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Booster longevity: Data reveals how long a third shot protects

A resident receives a dose of the Pfizer COVID-19 vaccine at a health center in Jakarta, Indonesia, on Jan. 13. This week, Indonesia started a program to give booster shots to the elderly and people at risk of severe disease.
Dimas Ardian/Bloomberg via Getty Images
A resident receives a dose of the Pfizer COVID-19 vaccine at a health center in Jakarta, Indonesia, on Jan. 13. This week, Indonesia started a program to give booster shots to the elderly and people at risk of severe disease.

We've known for about a month now that a third shot of the vaccine is critical for protecting against infection with the omicron variant — and for keeping people out of the hospital.

Now researchers in the U.K. have the first estimates for how long a third shot of the Pfizer vaccine will last. And the findings are mixed.

Protection against infection is likely short-term, lasting less than six months, but protection against severe disease appears more robust, researchers with the U.K. Health Security Agency reported Friday.

Specifically, the researchers found that right after the third shot of the Pfizer vaccine, protection against a symptomatic infection is pretty good. Two weeks after the shot, the booster cuts the risk by about 70%.

But that protection falls quickly. By three months, the booster reduces the risk of a symptomatic infection only by about 50%.

In a second analysis, the U.K. researchers estimate the protection will decline even further, dropping to about 40% about four months after the third shot.

"The vaccine's efficacy against infection relies on our level of antibodies because they are really our first line of defense against SARS-CoV-2," says immunologist Jennifer Gommerman at the University of Toronto.

With any vaccine, the level of antibodies rises quickly right after the shot and then diminishes again with time. "That is perfectly normal and expected," she says, "so in terms of protection against infection, we will see some protection early on with a booster, but that protection is going to wane."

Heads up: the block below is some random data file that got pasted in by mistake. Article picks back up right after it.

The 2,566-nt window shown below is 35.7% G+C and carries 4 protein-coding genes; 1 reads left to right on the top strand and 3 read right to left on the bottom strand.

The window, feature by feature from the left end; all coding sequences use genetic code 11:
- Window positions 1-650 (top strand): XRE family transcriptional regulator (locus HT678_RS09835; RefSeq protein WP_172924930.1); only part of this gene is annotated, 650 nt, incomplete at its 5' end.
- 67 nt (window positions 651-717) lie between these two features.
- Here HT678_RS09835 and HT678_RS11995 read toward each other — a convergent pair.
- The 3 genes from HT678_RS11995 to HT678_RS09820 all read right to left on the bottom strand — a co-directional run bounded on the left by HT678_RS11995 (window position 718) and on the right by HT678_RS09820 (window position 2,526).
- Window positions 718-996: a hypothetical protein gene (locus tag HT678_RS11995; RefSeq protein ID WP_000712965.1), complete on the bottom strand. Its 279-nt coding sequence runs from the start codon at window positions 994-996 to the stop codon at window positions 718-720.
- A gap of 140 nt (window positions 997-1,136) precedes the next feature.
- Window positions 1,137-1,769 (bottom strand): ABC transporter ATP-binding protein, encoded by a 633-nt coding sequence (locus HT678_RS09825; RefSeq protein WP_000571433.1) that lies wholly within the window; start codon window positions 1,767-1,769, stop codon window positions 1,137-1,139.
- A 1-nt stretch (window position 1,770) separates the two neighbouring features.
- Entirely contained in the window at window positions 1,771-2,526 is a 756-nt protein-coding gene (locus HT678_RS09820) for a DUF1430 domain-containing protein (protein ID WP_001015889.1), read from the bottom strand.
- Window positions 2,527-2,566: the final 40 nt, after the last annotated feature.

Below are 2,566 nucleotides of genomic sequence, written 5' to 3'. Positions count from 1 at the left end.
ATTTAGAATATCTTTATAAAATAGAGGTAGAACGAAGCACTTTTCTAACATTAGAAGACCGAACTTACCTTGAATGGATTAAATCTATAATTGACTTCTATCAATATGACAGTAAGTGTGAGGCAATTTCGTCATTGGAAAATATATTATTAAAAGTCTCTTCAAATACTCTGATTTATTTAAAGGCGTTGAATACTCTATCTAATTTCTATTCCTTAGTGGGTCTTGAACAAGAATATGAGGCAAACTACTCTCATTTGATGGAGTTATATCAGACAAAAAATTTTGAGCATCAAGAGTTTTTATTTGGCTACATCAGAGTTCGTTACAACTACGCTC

"Keep in mind, too, that omicron is very different than the original version of SARS-CoV-2, which is what we've been immunized against," Gommerman adds. "And so our protection takes a bit of a hit in terms of how well those antibodies can recognize omicron."

On the other hand, she says, protection against severe disease doesn't depend so heavily on antibodies. The vaccine triggers other parts of the immune system that help keep an infection from getting out of control.

"So with declining antibody levels, you might be vulnerable to an infection but not necessarily vulnerable to disease — that's a different kettle of fish."

Indeed, the study from the U.K. found that the booster offers more robust protection against severe disease than against infection. Specifically, the researchers found that after a third shot of Pfizer, protection against hospitalizations starts out above 95% (two weeks after the shot) and remains around 80% even after four months.

By comparison, with only two shots of any vaccine, protection against severe disease declines to 40% after six months.

The researchers only have short-term data for the Moderna vaccine, but the results are likely to echo the Pfizer numbers given the similarities of these mRNA vaccines and their comparable behavior with the delta variant.

The findings from the study raise the question of what the future holds for these vaccines, says immunologist Deepta Bhattacharya at the University of Arizona.

"I don't think it's a sustainable strategy to ask people to get boosters of the same vaccine every two months or three months. People just aren't going to do it," he says. "I myself felt awful after I got the second shot."

Perhaps, instead, the goal may need to shift from stopping infections to making sure everyone is protected against severe disease over the long-term.

"Could we get to the point where public health officials recommend a shot once a year," Bhattacharya says. "I think that's fairly likely. Now, whether everyone will absolutely need that shot to prevent severe disease each year, that's a different question, and we'll have to wait for the data. I think it's possible that yearly shots won't be absolutely essential for everyone."

And he hopes that the periodic COVID surges will be a bit more predictable, as flu season is now, so that people can receive a booster right before an expected surge, gaining short-term protection against infection when it's needed most.

Copyright 2022 NPR. To see more, visit https://www.npr.org.

Michaeleen Doucleff, PhD, is a correspondent for NPR's Science Desk. For nearly a decade, she has been reporting for the radio and the web for NPR's global health outlet, Goats and Soda. Doucleff focuses on disease outbreaks, cross-cultural parenting, and women and children's health.